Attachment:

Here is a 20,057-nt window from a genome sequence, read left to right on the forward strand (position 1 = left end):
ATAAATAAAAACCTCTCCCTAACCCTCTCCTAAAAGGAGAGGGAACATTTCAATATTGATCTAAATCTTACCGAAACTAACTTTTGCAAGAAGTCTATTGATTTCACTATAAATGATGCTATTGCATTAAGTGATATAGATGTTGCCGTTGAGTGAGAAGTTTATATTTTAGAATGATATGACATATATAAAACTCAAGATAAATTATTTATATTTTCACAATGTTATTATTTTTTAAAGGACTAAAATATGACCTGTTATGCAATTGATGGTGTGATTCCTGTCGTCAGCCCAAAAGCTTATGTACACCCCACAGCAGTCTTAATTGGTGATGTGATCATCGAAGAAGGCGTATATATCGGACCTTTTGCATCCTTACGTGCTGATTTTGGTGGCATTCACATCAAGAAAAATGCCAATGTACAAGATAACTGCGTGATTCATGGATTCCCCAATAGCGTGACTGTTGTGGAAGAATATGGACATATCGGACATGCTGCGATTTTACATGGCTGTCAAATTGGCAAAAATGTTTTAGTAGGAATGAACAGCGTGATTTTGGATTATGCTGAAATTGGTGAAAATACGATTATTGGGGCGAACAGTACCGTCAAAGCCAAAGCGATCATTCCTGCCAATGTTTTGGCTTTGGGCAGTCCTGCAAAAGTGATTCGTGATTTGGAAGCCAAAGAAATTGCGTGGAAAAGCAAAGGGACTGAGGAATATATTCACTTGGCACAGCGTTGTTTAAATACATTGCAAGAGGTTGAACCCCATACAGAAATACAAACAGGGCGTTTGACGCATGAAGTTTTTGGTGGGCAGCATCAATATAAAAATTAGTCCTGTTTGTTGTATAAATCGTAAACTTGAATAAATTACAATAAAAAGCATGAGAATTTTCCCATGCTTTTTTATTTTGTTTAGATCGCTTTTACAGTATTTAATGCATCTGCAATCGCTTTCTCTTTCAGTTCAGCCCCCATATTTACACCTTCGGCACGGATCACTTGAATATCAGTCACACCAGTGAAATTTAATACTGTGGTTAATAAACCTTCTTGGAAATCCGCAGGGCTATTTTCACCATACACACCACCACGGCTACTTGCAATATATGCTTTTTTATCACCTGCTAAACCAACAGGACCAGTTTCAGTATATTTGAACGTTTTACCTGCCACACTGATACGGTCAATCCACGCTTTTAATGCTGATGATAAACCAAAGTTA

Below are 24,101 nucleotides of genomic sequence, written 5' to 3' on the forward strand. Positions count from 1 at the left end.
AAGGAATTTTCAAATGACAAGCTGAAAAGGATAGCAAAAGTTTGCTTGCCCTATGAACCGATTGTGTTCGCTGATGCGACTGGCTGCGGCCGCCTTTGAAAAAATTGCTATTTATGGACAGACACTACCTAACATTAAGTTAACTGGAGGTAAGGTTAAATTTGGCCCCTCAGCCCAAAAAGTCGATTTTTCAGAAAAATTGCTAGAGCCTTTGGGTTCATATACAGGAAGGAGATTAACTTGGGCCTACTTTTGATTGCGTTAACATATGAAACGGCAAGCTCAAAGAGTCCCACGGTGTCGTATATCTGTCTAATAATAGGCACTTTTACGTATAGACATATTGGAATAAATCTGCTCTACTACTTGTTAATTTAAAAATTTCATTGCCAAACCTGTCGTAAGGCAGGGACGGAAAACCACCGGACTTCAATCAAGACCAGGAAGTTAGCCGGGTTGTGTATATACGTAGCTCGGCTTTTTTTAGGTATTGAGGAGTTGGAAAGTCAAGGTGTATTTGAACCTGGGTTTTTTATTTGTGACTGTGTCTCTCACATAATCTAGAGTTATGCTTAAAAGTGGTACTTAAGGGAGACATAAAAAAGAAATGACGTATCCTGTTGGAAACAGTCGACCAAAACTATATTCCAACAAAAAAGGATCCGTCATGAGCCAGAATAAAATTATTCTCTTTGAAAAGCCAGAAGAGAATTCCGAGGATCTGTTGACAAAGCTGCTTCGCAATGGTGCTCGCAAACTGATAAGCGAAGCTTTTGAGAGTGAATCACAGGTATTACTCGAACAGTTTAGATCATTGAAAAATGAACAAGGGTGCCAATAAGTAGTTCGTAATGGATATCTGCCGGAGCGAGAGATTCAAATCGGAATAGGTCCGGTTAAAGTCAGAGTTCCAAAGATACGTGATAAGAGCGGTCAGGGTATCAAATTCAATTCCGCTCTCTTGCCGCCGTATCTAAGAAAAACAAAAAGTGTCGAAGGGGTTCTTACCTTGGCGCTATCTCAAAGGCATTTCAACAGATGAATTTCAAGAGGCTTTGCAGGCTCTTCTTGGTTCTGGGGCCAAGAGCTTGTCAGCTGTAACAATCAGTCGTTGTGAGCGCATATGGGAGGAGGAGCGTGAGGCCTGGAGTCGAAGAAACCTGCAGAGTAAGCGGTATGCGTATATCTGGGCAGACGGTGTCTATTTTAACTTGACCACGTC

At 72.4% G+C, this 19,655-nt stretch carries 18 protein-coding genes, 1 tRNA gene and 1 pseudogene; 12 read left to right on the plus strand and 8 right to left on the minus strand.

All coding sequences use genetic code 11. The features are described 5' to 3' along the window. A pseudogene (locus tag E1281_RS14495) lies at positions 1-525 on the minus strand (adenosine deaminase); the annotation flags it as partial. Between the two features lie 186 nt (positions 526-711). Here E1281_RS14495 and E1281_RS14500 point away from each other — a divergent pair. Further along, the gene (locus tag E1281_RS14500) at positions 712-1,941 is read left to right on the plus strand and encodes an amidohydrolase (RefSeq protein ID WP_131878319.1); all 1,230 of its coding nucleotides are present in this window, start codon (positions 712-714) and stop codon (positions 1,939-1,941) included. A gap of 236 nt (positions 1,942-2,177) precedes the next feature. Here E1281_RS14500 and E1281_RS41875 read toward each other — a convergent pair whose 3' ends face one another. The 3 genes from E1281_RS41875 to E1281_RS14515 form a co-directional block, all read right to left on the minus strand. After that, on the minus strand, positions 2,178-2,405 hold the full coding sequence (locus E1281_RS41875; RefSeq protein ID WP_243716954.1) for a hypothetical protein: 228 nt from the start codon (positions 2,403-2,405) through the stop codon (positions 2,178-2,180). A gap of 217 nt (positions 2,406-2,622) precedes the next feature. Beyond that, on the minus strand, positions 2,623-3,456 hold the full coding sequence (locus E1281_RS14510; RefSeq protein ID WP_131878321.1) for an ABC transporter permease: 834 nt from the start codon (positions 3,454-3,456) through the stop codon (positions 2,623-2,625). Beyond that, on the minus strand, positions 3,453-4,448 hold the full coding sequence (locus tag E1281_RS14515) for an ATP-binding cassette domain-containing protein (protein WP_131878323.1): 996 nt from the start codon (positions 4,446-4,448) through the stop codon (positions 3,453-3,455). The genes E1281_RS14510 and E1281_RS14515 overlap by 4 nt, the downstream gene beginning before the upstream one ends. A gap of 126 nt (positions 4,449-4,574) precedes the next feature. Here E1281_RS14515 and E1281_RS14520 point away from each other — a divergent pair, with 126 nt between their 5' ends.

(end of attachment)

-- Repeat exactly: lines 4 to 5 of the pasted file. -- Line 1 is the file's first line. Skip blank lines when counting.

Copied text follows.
AAGGAATTTTCAAATGACAAGCTGAAAAGGATAGCAAAAGTTTGCTTGCCCTATGAACCGATTGTGTTCGCTGATGCGACTGGCTGCGGCCGCCTTTGAAAAAATTGCTATTTATGGACAGACACTACCTAACATTAAGTTAACTGGAGGTAAGGTTAAATTTGGCCCCTCAGCCCAAAAAGTCGATTTTTCAGAAAAATTGCTAGAGCCTTTGGGTTCATATACAGGAAGGAGATTAACTTGGGCCTACTTTTGATTGCGTTAACATATGAAACGGCAAGCTCAAAGAGTCCCACGGTGTCGTATATCTGTCTAATAATAGGCACTTTTACGTATAGACATATTGGAATAAATCTGCTCTACTACTTGTTAATTTAAAAATTTCATTGCCAAACCTGTCGTAAGGCAGGGACGGAAAACCACCGGACTTCAATCAAGACCAGGAAGTTAGCCGGGTTGTGTATATACGTAGCTCGGCTTTTTTTAGGTATTGAGGAGTTGGAAAGTCAAGGTGTATTTGAACCTGGGTTTTTTATTTGTGACTGTGTCTCTCACATAATCTAGAGTTATGCTTAAAAGTGGTACTTAAGGGAGACATAAAAAAGAAATGACGTATCCTGTTGGAAACAGTCGACCAAAACTATATTCCAACAAAAAAGGATCCGTCATGAGCCAGAATAAAATTATTCTCTTTGAAAAGCCAGAAGAGAATTCCGAGGATCTGTTGACAAAGCTGCTTCGCAATGGTGCTCGCAAACTGATAAGCGAAGCTTTTGAGAGTGAATCACAGGTATTACTCGAACAGTTTAGATCATTGAAAAATGAACAAGGGTGCCAATAAGTAGTTCGTAATGGATATCTGCCGGAGCGAGAGATTCAAATCGGAATAGGTCCGGTTAAAGTCAGAGTTCCAAAGATACGTGATAAGAGCGGTCAGGGTATCAAATTCAATTCCGCTCTCTTGCCGCCGTATCTAAGAAAAACAAAAAGTGTCGAAGGGGTTCTTACCTTGGCGCTATCTCAAAGGCATTTCAACAGATGAATTTCAAGAGGCTTTGCAGGCTCTTCTTGGTTCTGGGGCCAAGAGCTTGTCAGCTGTAACAATCAGTCGTTGTGAGCGCATATGGGAGGAGGAGCGTGAGGCCTGGAGTCGAAGAAACCTGCAGAGTAAGCGGTATGCGTATATCTGGGCAGACGGTGTCTATTTTAACTTGACCACGTC

At 72.4% G+C, this 19,655-nt stretch carries 18 protein-coding genes, 1 tRNA gene and 1 pseudogene; 12 read left to right on the plus strand and 8 right to left on the minus strand.